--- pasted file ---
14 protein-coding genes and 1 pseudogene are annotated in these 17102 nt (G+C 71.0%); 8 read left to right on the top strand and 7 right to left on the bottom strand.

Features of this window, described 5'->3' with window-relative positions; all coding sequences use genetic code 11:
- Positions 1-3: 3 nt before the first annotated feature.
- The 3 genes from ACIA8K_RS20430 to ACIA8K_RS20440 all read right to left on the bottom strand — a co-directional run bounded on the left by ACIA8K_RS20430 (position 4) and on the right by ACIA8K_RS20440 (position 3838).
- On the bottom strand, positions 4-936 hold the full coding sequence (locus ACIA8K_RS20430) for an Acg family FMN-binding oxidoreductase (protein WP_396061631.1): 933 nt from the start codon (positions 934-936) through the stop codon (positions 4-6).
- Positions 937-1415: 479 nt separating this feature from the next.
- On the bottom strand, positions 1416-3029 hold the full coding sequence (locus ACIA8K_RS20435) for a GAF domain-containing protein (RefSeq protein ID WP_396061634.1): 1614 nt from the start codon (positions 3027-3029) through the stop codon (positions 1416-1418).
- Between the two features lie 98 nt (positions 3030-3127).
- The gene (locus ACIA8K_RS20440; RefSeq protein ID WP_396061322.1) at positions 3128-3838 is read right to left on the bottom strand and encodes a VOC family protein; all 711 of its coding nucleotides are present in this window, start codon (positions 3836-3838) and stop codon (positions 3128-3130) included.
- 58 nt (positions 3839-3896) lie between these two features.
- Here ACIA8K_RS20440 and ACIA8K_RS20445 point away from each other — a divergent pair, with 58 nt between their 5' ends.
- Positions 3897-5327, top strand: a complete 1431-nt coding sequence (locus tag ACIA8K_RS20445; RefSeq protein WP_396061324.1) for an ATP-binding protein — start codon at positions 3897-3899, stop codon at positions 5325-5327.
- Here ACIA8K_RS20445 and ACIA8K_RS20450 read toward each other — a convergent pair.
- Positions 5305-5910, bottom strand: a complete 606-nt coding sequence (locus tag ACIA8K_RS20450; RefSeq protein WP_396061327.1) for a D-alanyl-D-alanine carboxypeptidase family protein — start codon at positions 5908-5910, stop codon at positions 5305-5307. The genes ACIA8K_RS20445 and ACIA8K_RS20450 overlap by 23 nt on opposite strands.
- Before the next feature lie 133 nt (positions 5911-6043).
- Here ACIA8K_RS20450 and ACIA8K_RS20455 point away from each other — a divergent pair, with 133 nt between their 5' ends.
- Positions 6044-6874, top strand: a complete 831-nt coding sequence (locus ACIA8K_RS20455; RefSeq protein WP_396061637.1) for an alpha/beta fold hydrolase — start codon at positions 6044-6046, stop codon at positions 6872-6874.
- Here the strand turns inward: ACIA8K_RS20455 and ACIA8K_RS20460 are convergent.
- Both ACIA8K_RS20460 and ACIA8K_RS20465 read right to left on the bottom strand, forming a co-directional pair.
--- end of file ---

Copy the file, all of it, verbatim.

14 protein-coding genes and 1 pseudogene are annotated in these 17102 nt (G+C 71.0%); 8 read left to right on the top strand and 7 right to left on the bottom strand.

Features of this window, described 5'->3' with window-relative positions; all coding sequences use genetic code 11:
- Positions 1-3: 3 nt before the first annotated feature.
- The 3 genes from ACIA8K_RS20430 to ACIA8K_RS20440 all read right to left on the bottom strand — a co-directional run bounded on the left by ACIA8K_RS20430 (position 4) and on the right by ACIA8K_RS20440 (position 3838).
- On the bottom strand, positions 4-936 hold the full coding sequence (locus ACIA8K_RS20430) for an Acg family FMN-binding oxidoreductase (protein WP_396061631.1): 933 nt from the start codon (positions 934-936) through the stop codon (positions 4-6).
- Positions 937-1415: 479 nt separating this feature from the next.
- On the bottom strand, positions 1416-3029 hold the full coding sequence (locus ACIA8K_RS20435) for a GAF domain-containing protein (RefSeq protein ID WP_396061634.1): 1614 nt from the start codon (positions 3027-3029) through the stop codon (positions 1416-1418).
- Between the two features lie 98 nt (positions 3030-3127).
- The gene (locus ACIA8K_RS20440; RefSeq protein ID WP_396061322.1) at positions 3128-3838 is read right to left on the bottom strand and encodes a VOC family protein; all 711 of its coding nucleotides are present in this window, start codon (positions 3836-3838) and stop codon (positions 3128-3130) included.
- 58 nt (positions 3839-3896) lie between these two features.
- Here ACIA8K_RS20440 and ACIA8K_RS20445 point away from each other — a divergent pair, with 58 nt between their 5' ends.
- Positions 3897-5327, top strand: a complete 1431-nt coding sequence (locus tag ACIA8K_RS20445; RefSeq protein WP_396061324.1) for an ATP-binding protein — start codon at positions 3897-3899, stop codon at positions 5325-5327.
- Here ACIA8K_RS20445 and ACIA8K_RS20450 read toward each other — a convergent pair.
- Positions 5305-5910, bottom strand: a complete 606-nt coding sequence (locus tag ACIA8K_RS20450; RefSeq protein WP_396061327.1) for a D-alanyl-D-alanine carboxypeptidase family protein — start codon at positions 5908-5910, stop codon at positions 5305-5307. The genes ACIA8K_RS20445 and ACIA8K_RS20450 overlap by 23 nt on opposite strands.
- Before the next feature lie 133 nt (positions 5911-6043).
- Here ACIA8K_RS20450 and ACIA8K_RS20455 point away from each other — a divergent pair, with 133 nt between their 5' ends.
- Positions 6044-6874, top strand: a complete 831-nt coding sequence (locus ACIA8K_RS20455; RefSeq protein WP_396061637.1) for an alpha/beta fold hydrolase — start codon at positions 6044-6046, stop codon at positions 6872-6874.
- Here the strand turns inward: ACIA8K_RS20455 and ACIA8K_RS20460 are convergent.
- Both ACIA8K_RS20460 and ACIA8K_RS20465 read right to left on the bottom strand, forming a co-directional pair.